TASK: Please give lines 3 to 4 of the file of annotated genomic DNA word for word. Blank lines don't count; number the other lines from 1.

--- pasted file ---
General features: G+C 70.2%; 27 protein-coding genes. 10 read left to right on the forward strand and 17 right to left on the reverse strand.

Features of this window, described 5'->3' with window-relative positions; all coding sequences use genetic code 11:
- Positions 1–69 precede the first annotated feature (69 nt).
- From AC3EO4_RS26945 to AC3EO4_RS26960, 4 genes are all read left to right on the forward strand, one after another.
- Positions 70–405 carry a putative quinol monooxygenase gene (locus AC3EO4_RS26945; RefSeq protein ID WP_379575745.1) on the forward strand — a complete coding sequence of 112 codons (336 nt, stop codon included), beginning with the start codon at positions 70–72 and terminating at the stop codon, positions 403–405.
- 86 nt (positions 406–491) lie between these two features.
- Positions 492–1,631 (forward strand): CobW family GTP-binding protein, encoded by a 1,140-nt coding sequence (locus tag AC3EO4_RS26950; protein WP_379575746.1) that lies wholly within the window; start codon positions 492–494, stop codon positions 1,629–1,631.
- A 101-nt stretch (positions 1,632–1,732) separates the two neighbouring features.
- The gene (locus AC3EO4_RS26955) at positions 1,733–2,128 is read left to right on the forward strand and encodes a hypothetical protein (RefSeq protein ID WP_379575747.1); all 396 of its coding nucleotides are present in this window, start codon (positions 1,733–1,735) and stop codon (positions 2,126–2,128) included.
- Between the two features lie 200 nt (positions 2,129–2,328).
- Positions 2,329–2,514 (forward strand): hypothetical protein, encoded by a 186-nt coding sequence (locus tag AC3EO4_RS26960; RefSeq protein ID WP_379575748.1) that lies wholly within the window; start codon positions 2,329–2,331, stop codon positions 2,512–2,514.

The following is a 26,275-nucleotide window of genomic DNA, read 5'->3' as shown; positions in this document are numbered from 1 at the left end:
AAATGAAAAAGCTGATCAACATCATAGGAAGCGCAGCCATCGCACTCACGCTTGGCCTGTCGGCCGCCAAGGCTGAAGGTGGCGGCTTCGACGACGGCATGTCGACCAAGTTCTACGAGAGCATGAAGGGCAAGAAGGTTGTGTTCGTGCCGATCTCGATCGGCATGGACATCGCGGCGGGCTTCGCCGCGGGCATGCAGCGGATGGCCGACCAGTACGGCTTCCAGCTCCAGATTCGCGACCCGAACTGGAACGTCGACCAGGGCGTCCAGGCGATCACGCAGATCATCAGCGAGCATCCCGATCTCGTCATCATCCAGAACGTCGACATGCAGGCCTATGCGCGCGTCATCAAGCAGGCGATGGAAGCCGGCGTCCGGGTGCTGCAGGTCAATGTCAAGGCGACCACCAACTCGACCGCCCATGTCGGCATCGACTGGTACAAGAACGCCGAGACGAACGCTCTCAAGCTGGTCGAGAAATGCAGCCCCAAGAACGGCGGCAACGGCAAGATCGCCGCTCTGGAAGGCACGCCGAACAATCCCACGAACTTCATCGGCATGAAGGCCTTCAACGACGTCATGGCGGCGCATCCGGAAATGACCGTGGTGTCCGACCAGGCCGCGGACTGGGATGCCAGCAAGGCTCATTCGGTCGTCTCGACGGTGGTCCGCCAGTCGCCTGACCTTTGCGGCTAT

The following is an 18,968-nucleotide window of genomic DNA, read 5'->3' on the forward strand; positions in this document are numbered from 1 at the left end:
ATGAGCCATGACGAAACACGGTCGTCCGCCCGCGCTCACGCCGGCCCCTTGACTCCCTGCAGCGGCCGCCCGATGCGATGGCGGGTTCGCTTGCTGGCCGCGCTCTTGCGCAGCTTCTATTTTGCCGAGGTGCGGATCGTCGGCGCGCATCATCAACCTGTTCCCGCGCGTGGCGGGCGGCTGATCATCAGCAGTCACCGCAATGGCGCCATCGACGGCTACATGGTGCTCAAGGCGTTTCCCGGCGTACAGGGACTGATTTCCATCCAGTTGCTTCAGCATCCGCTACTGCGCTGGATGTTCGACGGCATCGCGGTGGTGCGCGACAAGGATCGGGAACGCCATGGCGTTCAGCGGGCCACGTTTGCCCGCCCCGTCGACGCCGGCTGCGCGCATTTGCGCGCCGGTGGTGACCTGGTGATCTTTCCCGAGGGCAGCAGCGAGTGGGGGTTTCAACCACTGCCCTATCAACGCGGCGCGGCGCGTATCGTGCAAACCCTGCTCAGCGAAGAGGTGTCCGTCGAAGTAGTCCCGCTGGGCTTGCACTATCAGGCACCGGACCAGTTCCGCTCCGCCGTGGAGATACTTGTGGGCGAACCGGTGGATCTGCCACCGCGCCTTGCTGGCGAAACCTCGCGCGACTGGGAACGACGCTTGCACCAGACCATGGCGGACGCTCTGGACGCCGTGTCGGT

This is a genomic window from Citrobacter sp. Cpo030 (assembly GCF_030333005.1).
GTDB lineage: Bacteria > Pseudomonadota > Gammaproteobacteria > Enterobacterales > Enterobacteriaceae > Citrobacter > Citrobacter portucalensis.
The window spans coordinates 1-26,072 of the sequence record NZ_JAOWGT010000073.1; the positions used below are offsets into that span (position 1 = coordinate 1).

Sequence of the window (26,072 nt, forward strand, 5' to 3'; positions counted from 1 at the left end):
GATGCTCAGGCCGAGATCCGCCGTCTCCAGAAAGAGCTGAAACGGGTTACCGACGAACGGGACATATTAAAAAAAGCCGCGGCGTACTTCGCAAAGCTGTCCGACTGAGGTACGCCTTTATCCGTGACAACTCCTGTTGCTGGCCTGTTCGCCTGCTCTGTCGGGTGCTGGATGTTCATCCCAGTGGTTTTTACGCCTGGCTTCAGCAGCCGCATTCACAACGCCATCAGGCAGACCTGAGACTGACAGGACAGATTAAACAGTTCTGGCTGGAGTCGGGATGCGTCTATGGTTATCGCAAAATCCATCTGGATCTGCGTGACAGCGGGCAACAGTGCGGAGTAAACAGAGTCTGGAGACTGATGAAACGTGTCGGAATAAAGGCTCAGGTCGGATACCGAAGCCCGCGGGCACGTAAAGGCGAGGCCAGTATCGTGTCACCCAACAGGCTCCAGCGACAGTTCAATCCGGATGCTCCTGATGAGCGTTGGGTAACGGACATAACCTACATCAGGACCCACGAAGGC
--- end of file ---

- Positions 1–69 precede the first annotated feature (69 nt).
- From AC3EO4_RS26945 to AC3EO4_RS26960, 4 genes are all read left to right on the forward strand, one after another.